|Department Affiliations||Molecular Biology & Genetics|
|Rank||Professor; Director, Institute for Basic Biomedical Sciences|
|SOM Address||619 Miller Research Building|
Amit Golding 1996 – 2000
The laboratory is interested in the molecular and genetic mechanisms responsible for development of the immune system. Among the most spectacular examples of genomic plasticity are the processes that generate immunologic diversity, including V(D)J recombination. V(D)J recombination, which builds antigen receptor genes from discrete gene segments, shares mechanistic features with transposition and, as a potential source of DNA damage, is subject to tight control. One control mechanism, identified in this laboratory, restricts V(D)J recombination to a specific time in cell cycle through the periodic destruction of the V(D)J recombinase. Using a combination of genetics and biochemistry, our group has defined this process in detail. By constructing specific knock-in mutant mice we have gone on to show that this mechanism protects against the development of lymphoid cancers and their associated chromosomal translocations. More recently we have begun to study how V(D)J recombination is controlled at the level of chromatin modification, which may govern accessibility of particular loci to the recombinase.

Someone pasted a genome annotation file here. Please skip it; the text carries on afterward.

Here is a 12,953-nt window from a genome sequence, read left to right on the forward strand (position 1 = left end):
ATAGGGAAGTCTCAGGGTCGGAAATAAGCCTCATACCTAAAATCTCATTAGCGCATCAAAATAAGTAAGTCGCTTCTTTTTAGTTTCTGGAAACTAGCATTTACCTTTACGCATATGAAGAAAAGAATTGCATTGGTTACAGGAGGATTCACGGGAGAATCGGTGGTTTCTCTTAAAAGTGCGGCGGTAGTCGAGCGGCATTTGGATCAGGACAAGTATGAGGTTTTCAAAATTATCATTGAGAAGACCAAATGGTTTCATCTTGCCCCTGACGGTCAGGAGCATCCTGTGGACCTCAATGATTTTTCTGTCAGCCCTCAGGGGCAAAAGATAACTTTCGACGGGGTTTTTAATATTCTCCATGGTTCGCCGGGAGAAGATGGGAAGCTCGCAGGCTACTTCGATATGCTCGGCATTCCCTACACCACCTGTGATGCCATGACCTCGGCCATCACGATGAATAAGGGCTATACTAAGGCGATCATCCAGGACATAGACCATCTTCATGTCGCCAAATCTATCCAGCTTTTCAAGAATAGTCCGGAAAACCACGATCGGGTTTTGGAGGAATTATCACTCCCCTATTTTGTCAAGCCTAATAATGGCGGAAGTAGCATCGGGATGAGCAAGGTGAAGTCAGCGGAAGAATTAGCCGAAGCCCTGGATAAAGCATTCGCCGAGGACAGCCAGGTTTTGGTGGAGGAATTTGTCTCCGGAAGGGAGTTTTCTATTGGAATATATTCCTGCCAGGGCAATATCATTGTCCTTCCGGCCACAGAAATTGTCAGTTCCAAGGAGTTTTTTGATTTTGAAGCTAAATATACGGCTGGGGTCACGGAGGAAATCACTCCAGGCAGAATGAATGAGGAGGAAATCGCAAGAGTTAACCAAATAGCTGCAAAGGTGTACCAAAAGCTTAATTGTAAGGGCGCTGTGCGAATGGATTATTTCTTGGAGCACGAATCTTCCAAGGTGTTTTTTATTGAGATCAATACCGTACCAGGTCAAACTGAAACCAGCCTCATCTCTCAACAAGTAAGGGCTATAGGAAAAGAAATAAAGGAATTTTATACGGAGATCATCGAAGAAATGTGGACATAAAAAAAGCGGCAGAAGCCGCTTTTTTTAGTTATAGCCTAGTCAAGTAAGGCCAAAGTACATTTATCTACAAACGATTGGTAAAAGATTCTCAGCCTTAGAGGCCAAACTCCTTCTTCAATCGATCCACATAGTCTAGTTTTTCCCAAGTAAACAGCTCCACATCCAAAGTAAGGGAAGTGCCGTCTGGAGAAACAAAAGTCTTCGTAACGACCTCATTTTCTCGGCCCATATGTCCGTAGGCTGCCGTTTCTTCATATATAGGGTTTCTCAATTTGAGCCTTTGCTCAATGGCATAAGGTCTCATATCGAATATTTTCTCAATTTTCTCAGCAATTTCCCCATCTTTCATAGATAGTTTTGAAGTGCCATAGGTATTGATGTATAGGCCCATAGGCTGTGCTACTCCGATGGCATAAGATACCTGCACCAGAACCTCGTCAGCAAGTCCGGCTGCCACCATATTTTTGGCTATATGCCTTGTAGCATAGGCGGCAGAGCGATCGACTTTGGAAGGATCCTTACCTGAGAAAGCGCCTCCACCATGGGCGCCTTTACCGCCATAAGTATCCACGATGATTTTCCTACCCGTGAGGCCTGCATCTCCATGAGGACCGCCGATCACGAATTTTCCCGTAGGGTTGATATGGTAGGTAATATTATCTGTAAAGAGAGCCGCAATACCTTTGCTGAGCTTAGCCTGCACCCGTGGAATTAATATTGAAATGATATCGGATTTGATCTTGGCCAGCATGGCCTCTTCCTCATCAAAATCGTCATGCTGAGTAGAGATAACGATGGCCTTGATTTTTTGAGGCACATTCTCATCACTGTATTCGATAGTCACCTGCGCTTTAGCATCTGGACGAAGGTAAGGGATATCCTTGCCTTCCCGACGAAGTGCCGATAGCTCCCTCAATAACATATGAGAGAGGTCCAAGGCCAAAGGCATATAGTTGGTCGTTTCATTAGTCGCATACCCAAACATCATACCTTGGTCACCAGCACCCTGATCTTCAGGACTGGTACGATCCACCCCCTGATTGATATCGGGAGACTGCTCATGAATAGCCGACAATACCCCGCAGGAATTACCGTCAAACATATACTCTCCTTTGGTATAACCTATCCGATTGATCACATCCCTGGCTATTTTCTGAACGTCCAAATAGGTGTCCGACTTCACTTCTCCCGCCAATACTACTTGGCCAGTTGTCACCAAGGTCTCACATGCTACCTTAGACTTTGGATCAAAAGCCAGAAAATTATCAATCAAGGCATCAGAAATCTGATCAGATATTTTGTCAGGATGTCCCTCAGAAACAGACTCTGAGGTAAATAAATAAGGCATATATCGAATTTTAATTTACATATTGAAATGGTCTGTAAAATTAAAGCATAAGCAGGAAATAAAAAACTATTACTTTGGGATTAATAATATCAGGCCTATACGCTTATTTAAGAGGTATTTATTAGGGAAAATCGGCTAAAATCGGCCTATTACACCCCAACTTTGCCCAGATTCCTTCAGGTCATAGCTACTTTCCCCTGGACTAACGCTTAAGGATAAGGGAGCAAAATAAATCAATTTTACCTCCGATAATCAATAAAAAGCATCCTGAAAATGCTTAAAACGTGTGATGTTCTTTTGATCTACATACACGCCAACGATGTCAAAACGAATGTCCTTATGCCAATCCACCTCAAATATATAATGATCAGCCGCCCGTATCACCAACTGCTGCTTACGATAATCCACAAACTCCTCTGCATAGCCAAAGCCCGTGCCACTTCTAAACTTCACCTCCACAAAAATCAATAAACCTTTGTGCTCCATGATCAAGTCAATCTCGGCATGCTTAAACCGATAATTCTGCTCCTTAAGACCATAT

A related interest is how immune cells respond to environmental cues. Activation of immune cells requires a balance between benefit and risk, and is tightly regulated. Some signals activate immune cells while others block responsiveness – a process called anergy. These signaling mechanisms share common features, including activation of kinases, mobilization of calcium and combinatorial regulation of transcription. We have recently uncovered a novel way in which calcium is regulated in response to antigen receptor stimulation and are now testing whether this mechanism contributes to the decision between activation and anergy.
Yoo, J.-Y., Huso, D.L., Nathans, D. and Desiderio, S. (2002) Specific ablation of Stat3 distorts the pattern of Stat3-responsive gene expression and impairs recovery from endotoxic shock. Cell 108:331-344.
Ross, A.E., Vuica, M. and Desiderio, S. (2003) Overlapping signals for protein degradation and nuclear localization define a role for intrinsic RAG-2 nuclear uptake in dividing cells. Mol. Cell. Biol., 23:5308-5319.
Jiang, H., Ross, A.E. and Desiderio, S. (2004) Cell cycle-dependent accumulation in vivo of transposition-competent complexes between recombination signal ends and full-length RAG proteins. J. Biol. Chem. 279:8478-8486.
Jiang, H., Chang, F.-C., Ross, A.E., Lee, J., Nakayama, K., Nakayama, K. and Desiderio, S. (2005) Ubiquitylation of RAG-2 by SKP2-SCF links destruction of the V(D)J recombinase to the cell cycle. Molecular Cell, 18: 699-709.
Caraveo, G., van Rossum, D.B., Patterson, R.L., Snyder, S.H. and Desiderio, S. (2006) Action of TFII-I outside the nucleus as an inhibitor of agonist-induced calcium entry. Science. 314:122-5.